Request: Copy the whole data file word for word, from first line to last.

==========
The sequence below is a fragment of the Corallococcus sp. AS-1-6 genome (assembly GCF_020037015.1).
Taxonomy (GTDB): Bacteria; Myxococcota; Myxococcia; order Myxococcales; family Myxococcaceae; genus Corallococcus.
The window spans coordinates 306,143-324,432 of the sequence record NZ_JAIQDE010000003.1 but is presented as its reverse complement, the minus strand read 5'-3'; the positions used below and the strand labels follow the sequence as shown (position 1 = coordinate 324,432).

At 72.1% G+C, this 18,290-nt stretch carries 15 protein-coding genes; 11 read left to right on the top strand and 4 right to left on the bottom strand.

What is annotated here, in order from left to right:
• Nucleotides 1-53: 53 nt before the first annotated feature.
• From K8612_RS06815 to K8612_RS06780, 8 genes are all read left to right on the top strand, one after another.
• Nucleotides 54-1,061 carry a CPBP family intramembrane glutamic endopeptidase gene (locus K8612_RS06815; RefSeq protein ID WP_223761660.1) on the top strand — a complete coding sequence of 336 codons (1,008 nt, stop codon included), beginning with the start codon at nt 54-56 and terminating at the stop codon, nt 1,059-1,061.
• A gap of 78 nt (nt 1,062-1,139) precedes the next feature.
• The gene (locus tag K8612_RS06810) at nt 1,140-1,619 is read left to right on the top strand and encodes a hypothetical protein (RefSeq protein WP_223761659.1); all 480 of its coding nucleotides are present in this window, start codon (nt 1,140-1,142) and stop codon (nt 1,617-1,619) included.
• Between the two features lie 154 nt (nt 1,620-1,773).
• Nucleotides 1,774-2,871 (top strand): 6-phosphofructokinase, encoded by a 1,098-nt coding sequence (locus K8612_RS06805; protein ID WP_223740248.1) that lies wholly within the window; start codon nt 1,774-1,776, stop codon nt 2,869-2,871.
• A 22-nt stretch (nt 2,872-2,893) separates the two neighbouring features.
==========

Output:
The sequence below is a fragment of the Corallococcus sp. AS-1-6 genome (assembly GCF_020037015.1).
Taxonomy (GTDB): Bacteria; Myxococcota; Myxococcia; order Myxococcales; family Myxococcaceae; genus Corallococcus.
The window spans coordinates 306,143-324,432 of the sequence record NZ_JAIQDE010000003.1 but is presented as its reverse complement, the minus strand read 5'-3'; the positions used below and the strand labels follow the sequence as shown (position 1 = coordinate 324,432).

At 72.1% G+C, this 18,290-nt stretch carries 15 protein-coding genes; 11 read left to right on the top strand and 4 right to left on the bottom strand.

What is annotated here, in order from left to right:
• Nucleotides 1-53: 53 nt before the first annotated feature.
• From K8612_RS06815 to K8612_RS06780, 8 genes are all read left to right on the top strand, one after another.
• Nucleotides 54-1,061 carry a CPBP family intramembrane glutamic endopeptidase gene (locus K8612_RS06815; RefSeq protein ID WP_223761660.1) on the top strand — a complete coding sequence of 336 codons (1,008 nt, stop codon included), beginning with the start codon at nt 54-56 and terminating at the stop codon, nt 1,059-1,061.
• A gap of 78 nt (nt 1,062-1,139) precedes the next feature.
• The gene (locus tag K8612_RS06810) at nt 1,140-1,619 is read left to right on the top strand and encodes a hypothetical protein (RefSeq protein WP_223761659.1); all 480 of its coding nucleotides are present in this window, start codon (nt 1,140-1,142) and stop codon (nt 1,617-1,619) included.
• Between the two features lie 154 nt (nt 1,620-1,773).
• Nucleotides 1,774-2,871 (top strand): 6-phosphofructokinase, encoded by a 1,098-nt coding sequence (locus K8612_RS06805; protein ID WP_223740248.1) that lies wholly within the window; start codon nt 1,774-1,776, stop codon nt 2,869-2,871.
• A 22-nt stretch (nt 2,872-2,893) separates the two neighbouring features.